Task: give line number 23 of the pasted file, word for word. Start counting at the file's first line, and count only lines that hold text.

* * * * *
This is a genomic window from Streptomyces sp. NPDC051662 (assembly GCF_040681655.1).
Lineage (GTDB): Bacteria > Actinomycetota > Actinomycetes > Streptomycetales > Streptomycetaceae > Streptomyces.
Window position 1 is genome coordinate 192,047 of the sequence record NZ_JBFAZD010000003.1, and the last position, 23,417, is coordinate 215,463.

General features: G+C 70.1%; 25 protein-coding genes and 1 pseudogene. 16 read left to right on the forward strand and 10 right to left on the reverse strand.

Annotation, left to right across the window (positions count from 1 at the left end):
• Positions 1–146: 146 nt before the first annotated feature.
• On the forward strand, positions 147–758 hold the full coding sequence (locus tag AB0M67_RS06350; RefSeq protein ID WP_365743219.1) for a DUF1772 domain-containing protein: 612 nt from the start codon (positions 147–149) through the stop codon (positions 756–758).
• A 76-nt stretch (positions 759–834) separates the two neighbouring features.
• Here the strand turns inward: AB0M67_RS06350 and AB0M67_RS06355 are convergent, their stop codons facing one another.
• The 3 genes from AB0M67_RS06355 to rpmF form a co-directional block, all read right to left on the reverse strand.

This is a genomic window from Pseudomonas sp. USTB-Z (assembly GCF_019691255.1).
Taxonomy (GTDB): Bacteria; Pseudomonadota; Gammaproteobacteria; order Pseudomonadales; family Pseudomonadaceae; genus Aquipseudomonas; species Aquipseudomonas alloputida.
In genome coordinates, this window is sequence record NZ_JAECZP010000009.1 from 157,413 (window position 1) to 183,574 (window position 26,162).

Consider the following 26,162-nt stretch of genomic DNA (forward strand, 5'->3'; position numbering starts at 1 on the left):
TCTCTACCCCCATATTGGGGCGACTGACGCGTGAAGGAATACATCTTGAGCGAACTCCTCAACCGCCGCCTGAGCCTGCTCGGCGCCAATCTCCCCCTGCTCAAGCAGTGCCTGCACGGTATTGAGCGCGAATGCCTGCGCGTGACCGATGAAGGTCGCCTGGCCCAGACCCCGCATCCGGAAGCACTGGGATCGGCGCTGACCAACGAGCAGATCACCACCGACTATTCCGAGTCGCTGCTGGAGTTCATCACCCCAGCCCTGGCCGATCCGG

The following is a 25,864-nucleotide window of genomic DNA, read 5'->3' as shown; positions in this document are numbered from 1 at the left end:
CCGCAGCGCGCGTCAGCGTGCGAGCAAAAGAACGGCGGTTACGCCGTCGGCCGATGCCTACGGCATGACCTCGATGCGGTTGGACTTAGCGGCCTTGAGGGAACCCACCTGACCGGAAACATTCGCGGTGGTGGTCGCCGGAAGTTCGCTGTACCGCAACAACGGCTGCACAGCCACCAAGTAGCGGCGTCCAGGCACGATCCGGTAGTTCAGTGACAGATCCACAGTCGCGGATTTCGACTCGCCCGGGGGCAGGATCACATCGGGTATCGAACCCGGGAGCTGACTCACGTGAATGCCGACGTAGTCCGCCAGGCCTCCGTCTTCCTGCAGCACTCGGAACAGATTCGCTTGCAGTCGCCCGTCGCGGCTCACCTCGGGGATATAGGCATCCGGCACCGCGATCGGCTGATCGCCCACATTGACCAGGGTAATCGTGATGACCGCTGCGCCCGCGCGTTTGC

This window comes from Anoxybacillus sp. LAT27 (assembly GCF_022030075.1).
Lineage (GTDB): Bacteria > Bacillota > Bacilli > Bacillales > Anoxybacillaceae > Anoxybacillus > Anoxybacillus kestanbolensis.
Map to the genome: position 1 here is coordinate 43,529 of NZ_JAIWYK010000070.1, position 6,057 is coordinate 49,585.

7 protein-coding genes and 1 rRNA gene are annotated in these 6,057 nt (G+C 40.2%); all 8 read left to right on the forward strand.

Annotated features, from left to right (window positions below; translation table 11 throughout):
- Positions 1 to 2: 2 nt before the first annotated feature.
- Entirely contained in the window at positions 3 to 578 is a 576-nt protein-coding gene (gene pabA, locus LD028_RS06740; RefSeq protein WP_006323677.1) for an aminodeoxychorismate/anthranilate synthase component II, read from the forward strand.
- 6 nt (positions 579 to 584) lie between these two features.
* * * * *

- Positions 1 to 2: 2 nt before the first annotated feature.